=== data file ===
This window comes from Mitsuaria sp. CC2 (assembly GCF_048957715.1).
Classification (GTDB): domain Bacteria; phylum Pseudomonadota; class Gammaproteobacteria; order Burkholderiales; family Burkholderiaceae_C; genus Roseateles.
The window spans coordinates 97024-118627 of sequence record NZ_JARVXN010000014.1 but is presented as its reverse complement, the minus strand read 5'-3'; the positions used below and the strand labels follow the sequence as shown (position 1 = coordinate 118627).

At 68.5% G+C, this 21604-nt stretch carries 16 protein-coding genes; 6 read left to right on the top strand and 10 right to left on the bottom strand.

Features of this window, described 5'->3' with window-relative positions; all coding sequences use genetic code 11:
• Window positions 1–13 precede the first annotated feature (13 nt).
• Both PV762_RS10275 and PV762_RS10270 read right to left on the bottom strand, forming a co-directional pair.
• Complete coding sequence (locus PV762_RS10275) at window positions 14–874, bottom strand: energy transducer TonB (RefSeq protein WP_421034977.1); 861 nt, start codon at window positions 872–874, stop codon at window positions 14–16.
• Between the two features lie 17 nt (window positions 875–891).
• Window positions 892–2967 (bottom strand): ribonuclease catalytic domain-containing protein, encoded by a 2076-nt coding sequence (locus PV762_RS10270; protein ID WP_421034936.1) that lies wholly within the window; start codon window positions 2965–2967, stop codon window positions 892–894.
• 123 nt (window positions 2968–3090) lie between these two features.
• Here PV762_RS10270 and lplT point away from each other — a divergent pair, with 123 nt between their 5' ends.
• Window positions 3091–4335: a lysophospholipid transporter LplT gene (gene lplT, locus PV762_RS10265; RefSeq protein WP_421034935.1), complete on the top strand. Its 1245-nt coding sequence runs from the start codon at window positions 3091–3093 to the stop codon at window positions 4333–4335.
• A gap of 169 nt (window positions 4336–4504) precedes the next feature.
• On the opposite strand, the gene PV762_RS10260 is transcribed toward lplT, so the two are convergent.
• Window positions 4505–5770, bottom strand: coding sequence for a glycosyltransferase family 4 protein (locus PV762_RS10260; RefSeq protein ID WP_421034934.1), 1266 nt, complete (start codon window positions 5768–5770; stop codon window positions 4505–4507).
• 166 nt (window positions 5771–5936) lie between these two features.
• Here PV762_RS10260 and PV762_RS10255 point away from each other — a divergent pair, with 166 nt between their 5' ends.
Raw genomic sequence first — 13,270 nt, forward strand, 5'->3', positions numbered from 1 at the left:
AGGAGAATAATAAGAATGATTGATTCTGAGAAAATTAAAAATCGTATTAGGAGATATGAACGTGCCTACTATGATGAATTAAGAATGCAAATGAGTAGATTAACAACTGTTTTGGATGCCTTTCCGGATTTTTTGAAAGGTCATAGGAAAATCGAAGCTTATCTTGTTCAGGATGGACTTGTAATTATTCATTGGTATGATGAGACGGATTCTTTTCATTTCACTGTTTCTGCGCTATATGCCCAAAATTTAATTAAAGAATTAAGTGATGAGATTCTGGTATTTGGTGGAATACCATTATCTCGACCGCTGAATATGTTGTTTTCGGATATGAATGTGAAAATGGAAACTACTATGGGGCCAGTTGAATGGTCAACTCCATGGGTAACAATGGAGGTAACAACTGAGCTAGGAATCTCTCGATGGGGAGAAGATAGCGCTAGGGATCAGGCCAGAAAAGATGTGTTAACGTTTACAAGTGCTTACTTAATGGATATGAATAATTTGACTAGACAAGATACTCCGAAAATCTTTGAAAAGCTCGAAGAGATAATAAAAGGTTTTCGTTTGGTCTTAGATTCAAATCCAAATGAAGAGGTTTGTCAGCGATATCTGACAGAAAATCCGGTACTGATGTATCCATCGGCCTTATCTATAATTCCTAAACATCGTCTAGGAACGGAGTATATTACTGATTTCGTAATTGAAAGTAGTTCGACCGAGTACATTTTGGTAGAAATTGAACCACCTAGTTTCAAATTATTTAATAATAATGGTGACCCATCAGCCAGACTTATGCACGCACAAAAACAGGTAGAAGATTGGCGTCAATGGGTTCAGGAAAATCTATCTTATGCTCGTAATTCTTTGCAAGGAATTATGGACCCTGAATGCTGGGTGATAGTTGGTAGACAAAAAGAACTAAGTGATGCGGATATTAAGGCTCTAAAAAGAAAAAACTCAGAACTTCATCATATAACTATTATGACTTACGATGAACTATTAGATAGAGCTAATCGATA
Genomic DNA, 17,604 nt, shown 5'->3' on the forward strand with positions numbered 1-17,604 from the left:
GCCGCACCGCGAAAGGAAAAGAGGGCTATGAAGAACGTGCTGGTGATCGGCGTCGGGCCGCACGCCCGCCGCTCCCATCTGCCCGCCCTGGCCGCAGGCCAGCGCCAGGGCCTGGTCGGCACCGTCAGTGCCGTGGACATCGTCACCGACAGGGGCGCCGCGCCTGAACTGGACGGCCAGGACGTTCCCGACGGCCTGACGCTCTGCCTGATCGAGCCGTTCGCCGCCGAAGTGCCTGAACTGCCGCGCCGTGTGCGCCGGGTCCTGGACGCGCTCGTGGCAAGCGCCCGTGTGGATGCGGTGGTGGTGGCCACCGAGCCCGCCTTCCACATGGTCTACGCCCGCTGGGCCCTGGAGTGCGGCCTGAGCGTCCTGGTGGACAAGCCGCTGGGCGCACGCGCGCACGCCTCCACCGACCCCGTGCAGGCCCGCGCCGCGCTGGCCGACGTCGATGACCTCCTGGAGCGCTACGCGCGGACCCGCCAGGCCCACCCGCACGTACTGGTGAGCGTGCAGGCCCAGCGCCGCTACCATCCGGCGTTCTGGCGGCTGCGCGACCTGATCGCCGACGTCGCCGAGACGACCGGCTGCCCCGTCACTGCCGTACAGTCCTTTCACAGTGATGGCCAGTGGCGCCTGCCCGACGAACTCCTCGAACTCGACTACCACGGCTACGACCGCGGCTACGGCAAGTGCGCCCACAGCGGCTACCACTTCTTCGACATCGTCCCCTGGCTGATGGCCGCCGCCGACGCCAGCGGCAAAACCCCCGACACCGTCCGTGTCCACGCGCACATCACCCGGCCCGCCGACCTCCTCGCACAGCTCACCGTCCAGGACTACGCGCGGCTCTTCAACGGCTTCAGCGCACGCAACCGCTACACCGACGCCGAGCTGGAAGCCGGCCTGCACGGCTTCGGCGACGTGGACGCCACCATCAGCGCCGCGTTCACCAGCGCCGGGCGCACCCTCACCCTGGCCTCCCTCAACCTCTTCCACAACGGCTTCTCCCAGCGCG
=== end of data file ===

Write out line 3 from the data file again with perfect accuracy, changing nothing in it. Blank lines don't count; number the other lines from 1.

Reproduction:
The window spans coordinates 97024-118627 of sequence record NZ_JARVXN010000014.1 but is presented as its reverse complement, the minus strand read 5'-3'; the positions used below and the strand labels follow the sequence as shown (position 1 = coordinate 118627).